Phishing, e-mail money laundering scams on the rise

Security experts say they're detecting a marked increase in online scams amid the economic downturn.

As the economy worsens and more people get laid off, online fraud and financial scams are rising, security experts say.

Many of the scams lure people in with promises of quick and easy money. For instance, there has been a marked increase in money mule recruitment scams for people to transfer funds online between countries, and other illegal work-related spam in recent months, security firm Panda said on Thursday. Such offers promise $225 or more a day for what they call "rebate processing" work at home.

"The schemes are aimed at people who are desperate in rough times and who are likely to respond as they lose jobs," Ryan Sherstobitoff, chief corporate evangelist at Panda.

While the U.S. unemployment rate increased by over 6 percent between August and October, reaching a 14-year high of 6.5 percent, dubious work recruitment scams rose 514 percent over that same period, according to statistics from the Honeypot Project, a security-focused research group.

Those types of recruitment spam hit an all-time high as a percentage of total spam, topping 0.31 percent, up from 0.23 percent the previous month and 0.13 percent in August, according to PandaLabs, the malware analysis laboratory of Panda.

Meanwhile, the success rate for the money mule operations in North America was on average 66 percent higher than the success rates of such scams in other regions, said PandaLabs, which analyzed a sample population of seven large mule networks around the world. Recipients respond to about one in three of the money mule e-mails, Sherstobitoff said.

This is an example of a money mule laundering e-mail, the type of which has risen along with the U.S. unemployment rate, PandaLabs says. PandaLabs

In the money mule scams, e-mails offer jobs as independent contractors and commissions for processing rebates that are supposedly from purchases made at legitimate companies. "Applicants" are asked to provide their bank account information and are then instructed to wire money that is deposited into their accounts to drop boxes via Western Union, said Sherstobitoff.

Rather than processing actual rebates, the operation is designed to launder stolen money from one country into another through legitimate bank accounts, he said. The "contractor" may or may not receive a small sum in exchange, but it won't be enough to make up for the risk posed by participating in an illegal scheme, he said.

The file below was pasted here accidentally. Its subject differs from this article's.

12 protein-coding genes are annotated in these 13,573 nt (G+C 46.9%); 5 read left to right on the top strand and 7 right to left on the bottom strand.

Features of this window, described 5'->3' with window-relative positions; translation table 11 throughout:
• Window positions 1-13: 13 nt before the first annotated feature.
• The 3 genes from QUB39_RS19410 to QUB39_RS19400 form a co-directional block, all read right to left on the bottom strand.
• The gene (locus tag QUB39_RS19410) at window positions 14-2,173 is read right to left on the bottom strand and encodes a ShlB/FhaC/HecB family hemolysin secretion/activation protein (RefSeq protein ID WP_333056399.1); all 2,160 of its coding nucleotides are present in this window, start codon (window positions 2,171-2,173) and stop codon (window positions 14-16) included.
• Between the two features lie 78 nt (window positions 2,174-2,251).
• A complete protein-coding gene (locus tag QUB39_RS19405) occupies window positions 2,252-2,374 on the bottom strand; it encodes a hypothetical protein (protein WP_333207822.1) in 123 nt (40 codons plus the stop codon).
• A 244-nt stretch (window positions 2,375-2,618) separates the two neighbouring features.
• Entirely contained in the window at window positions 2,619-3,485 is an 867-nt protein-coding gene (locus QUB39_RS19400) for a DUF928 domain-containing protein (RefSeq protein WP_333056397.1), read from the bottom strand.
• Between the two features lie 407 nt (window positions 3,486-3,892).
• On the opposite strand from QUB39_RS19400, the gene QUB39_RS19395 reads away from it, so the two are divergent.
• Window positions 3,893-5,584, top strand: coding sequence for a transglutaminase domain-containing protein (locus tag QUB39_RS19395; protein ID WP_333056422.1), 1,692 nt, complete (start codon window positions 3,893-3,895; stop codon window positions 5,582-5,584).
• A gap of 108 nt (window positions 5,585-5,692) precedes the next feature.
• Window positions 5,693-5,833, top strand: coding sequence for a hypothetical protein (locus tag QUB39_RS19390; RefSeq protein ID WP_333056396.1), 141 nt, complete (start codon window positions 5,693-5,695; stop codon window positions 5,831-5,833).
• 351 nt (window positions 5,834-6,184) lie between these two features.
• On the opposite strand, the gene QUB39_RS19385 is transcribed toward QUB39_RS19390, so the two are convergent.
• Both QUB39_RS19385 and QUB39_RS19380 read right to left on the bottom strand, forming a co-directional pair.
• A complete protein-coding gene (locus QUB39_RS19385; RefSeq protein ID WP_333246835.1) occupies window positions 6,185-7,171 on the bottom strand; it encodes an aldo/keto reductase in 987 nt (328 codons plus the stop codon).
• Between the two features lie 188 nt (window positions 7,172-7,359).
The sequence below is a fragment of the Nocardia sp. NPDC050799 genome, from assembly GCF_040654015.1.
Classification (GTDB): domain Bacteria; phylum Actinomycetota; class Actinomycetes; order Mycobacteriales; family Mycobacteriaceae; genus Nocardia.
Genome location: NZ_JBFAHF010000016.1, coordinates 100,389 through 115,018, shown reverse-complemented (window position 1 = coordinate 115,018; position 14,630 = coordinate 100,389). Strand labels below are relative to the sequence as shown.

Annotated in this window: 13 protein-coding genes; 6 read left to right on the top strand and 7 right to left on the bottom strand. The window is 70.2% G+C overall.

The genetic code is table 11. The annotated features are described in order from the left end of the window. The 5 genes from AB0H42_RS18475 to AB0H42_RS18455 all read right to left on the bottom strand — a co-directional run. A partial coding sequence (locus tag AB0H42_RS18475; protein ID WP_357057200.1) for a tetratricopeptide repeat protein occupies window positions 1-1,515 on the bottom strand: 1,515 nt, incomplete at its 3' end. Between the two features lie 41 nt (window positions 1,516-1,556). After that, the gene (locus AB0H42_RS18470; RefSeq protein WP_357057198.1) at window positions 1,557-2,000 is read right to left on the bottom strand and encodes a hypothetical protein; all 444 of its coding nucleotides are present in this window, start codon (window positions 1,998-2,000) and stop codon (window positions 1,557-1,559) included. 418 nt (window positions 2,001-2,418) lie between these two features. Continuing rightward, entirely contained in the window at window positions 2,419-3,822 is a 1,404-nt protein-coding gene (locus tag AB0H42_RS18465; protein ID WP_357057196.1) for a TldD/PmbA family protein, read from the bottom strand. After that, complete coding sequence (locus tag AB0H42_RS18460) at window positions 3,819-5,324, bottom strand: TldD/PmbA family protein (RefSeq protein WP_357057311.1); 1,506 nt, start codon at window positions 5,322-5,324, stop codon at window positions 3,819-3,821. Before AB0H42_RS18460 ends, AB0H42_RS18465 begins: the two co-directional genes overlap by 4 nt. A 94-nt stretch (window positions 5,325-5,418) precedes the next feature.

Also believed to be related to the economic downturn is a spike in phishing attempts, whereby fraudsters lure people into providing sensitive bank and personal information on malicious Web sites that appear to be legitimate bank sites. The phishing e-mails lately have been made to look like they come from banks that have been involved in mergers , such as Chase and Washington Mutual, and are preying on bank customers who may be confused.

Over the last month there has been a significant increase in phishing attacks, or malicious Web sites discovered that victims are directed to via e-mail, according to security firm Cyveillance.

The daily average number of phishing attacks detected has risen from 400 or fewer in the first quarter of 2008 to more than 1,750 in the past month, the firm said. On one day the number of attacks spiked to greater than 13,000, said Cyveillance, which helps commercial customers get phishing sites taken down.

It is unknown how many people are actually falling for the phishing scams and losing money, said James Brooks, director of product management at Cyveillance.

The attacks are easy to do once e-mail addresses are obtained, and the risk of getting caught is incredibly small while the payoff can be huge, he said.

"Phishers are getting rich and are very organized," Brooks said. Meanwhile, "no one is going to jail over it."

Firefox and Internet Explorer have built-in features that warn Web surfers when a site they are visiting is potentially harmful, and Google has a Firefox extension that alerts people when a page appears to be requesting personal or financial information under false pretenses.

"None of these (technologies) is foolproof, but they're a step in the right direction," Brooks said.

 

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